Tag Archives: Odysseus

Music and Literature: Mumford & Sons ‘The Cave’

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By Green

I’m the word geek here at That Green Hen, sometimes more focused on lyrics than the music. My favorite songwriters weave literature references into their songs, and knowing their references increases my appreciation of their work. From time to time, the English major in me will work her way out and decide to analyze a song or two on the blog. Please feel free to share you insights.

Today let’s talk about Mumford and Sons.  The best example of literary allusion, to my mind, is their song “The Cave.”

The title references Plato’s Allegory of the Cave, which describes the non-thinking society as people in a cave, looking at the shadows on the wall and not realizing a world outside their experience makes those shadows. Plato invited his readers to challenge assumptions and look at the “real life” around them. (Gary Greg has an excellent article on this song.)  Lyrics such as “So come out of your cave walking on your hands / And see the world hanging upside down / You can understand dependence / When you know the maker’s hand” invite the listener to break out of unchallenged thinking and follow the writer’s choice “To live my life as it’s meant to be.”  They also work in a Homeric reference to the Sirens, those sea nymphs who lured unsuspecting sailors to death with their lovely song in The Odyssey (quick side factoid–the film “O Brother Where Art Thou” is also based on the Odyssey). In order to pass through their territory, Odysseus had his crew stop their ears with wax and chain him to the ship’s mast so the ship could not be compelled to head into the Sirens’ grasp. In the song, the lyrics express being true to your personal calling rather than following the temptations of other people’s plans for you.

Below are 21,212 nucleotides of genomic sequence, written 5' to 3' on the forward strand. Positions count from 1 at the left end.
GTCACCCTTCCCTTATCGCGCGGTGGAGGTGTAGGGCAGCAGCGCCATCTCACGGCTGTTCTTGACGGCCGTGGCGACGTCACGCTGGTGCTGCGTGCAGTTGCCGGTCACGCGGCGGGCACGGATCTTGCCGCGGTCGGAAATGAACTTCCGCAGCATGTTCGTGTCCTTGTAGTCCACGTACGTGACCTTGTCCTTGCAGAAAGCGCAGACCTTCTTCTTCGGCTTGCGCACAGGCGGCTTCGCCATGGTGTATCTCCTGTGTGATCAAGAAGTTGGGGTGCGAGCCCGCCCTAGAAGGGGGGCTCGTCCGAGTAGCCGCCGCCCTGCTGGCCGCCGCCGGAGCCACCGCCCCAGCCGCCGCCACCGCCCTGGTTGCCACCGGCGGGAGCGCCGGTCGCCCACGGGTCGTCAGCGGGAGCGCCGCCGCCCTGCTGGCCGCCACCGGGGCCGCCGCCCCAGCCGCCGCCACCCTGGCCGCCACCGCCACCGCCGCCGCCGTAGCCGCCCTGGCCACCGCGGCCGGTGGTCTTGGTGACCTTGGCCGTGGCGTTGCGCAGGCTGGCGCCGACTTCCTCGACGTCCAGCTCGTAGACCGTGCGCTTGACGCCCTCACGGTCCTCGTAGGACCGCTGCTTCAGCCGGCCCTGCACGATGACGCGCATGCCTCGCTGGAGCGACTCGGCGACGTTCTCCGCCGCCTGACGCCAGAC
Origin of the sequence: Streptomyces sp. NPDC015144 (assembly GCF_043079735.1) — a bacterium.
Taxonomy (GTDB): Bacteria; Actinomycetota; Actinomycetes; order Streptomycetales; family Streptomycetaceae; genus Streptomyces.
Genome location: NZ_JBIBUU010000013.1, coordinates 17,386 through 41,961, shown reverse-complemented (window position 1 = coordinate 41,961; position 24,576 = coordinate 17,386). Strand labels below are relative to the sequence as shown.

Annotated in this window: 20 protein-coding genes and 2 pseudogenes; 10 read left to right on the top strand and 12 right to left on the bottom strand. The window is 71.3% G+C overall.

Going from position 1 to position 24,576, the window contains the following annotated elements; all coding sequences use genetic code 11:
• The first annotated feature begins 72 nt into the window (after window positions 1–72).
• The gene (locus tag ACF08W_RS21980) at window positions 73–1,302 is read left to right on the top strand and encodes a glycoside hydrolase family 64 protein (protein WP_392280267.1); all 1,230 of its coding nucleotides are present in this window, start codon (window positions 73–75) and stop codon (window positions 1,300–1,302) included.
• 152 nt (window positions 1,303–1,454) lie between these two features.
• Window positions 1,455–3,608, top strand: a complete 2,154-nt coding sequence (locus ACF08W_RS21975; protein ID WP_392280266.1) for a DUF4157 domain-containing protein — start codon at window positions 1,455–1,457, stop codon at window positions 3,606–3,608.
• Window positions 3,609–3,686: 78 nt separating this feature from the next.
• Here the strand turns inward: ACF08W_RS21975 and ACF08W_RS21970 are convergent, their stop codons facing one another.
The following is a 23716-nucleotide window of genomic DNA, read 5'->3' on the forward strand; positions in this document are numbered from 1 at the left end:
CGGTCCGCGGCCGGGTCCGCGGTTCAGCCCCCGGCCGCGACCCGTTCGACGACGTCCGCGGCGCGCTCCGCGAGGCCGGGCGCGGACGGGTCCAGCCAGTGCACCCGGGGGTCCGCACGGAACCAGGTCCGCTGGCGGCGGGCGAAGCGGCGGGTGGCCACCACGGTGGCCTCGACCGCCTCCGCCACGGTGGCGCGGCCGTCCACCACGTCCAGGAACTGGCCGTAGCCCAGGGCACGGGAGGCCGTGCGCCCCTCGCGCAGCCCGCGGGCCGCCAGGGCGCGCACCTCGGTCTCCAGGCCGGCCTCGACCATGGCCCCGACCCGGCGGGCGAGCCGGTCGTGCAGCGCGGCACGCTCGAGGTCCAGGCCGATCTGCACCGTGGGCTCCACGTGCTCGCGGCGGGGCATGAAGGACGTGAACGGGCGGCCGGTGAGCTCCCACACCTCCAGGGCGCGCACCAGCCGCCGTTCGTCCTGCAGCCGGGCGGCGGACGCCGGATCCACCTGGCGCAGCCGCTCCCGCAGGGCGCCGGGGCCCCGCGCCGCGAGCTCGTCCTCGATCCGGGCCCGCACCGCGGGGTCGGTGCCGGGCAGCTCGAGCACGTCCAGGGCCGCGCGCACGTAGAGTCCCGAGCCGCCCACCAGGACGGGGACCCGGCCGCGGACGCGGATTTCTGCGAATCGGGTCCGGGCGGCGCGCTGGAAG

These are the two most obvious literary references in the song–did I miss any?